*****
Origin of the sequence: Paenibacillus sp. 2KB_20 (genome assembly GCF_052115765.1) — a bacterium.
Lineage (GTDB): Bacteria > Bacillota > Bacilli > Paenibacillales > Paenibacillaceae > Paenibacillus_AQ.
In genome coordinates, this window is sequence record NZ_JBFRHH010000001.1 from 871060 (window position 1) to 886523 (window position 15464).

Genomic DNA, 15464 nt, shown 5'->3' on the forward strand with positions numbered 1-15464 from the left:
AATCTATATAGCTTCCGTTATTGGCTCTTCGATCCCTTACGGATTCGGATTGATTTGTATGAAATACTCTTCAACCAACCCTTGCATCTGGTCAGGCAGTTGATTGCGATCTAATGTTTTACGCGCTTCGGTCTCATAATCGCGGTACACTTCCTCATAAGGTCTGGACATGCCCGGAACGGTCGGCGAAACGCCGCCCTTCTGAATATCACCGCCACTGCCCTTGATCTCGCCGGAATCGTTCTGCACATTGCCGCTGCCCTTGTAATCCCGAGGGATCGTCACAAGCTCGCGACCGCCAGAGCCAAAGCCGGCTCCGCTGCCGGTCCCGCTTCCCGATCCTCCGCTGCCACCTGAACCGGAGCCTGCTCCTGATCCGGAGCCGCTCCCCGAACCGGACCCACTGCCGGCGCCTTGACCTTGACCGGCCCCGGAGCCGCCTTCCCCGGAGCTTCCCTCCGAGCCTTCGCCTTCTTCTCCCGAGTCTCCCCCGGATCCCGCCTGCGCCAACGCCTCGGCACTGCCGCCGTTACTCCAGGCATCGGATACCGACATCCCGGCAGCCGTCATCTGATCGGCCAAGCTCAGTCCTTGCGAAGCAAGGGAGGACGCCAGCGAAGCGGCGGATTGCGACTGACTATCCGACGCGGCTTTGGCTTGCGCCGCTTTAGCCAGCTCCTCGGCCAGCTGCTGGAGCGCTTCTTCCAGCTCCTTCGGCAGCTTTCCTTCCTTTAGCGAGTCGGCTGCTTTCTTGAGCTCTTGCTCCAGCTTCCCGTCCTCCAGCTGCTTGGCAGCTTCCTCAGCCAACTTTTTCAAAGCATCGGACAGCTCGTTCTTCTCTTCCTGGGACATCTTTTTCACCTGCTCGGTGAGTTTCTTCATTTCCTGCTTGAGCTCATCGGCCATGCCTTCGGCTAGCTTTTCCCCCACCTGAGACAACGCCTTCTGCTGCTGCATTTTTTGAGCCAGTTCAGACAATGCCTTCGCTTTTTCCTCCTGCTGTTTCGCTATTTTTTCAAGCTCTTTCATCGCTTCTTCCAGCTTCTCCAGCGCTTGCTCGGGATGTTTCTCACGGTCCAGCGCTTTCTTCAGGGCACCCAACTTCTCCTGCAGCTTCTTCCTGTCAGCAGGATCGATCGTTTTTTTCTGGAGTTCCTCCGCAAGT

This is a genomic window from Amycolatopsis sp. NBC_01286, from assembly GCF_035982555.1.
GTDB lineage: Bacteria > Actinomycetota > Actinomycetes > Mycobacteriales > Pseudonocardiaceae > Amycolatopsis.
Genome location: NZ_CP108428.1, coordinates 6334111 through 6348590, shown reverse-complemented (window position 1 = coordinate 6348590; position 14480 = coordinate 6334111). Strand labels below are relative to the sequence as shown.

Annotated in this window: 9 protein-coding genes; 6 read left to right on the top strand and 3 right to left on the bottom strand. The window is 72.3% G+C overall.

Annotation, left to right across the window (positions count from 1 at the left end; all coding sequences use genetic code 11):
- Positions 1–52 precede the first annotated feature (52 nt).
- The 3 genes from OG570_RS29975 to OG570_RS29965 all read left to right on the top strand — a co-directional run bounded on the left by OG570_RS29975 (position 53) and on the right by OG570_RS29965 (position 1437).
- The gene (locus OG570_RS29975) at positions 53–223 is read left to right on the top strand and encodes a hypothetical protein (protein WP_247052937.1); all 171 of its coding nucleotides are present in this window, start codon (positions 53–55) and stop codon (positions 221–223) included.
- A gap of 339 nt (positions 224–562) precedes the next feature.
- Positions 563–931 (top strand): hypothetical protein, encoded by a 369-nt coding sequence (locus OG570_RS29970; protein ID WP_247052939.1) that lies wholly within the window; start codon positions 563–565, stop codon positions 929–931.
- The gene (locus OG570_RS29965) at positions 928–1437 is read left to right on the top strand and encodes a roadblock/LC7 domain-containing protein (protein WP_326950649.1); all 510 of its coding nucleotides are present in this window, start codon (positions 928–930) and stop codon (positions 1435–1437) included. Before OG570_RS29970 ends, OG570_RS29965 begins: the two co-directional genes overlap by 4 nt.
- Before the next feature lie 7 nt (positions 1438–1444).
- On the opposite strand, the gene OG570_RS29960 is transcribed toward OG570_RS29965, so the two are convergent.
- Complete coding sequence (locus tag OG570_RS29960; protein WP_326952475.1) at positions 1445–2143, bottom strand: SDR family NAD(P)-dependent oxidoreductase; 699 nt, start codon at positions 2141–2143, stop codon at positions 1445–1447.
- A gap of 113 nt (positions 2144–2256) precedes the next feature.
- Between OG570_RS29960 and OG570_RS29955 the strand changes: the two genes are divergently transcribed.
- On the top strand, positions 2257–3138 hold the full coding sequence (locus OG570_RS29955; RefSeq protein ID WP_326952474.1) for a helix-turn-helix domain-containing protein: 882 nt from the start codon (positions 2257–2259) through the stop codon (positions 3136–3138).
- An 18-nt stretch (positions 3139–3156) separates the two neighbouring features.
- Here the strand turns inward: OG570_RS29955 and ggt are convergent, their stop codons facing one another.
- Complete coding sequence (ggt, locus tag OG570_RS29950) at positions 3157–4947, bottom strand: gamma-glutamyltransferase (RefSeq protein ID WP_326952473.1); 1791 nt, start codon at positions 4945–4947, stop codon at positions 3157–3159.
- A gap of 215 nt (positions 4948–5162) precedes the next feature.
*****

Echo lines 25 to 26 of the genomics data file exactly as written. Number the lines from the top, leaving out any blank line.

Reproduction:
- Complete coding sequence (ggt, locus tag OG570_RS29950) at positions 3157–4947, bottom strand: gamma-glutamyltransferase (RefSeq protein ID WP_326952473.1); 1791 nt, start codon at positions 4945–4947, stop codon at positions 3157–3159.
- A gap of 215 nt (positions 4948–5162) precedes the next feature.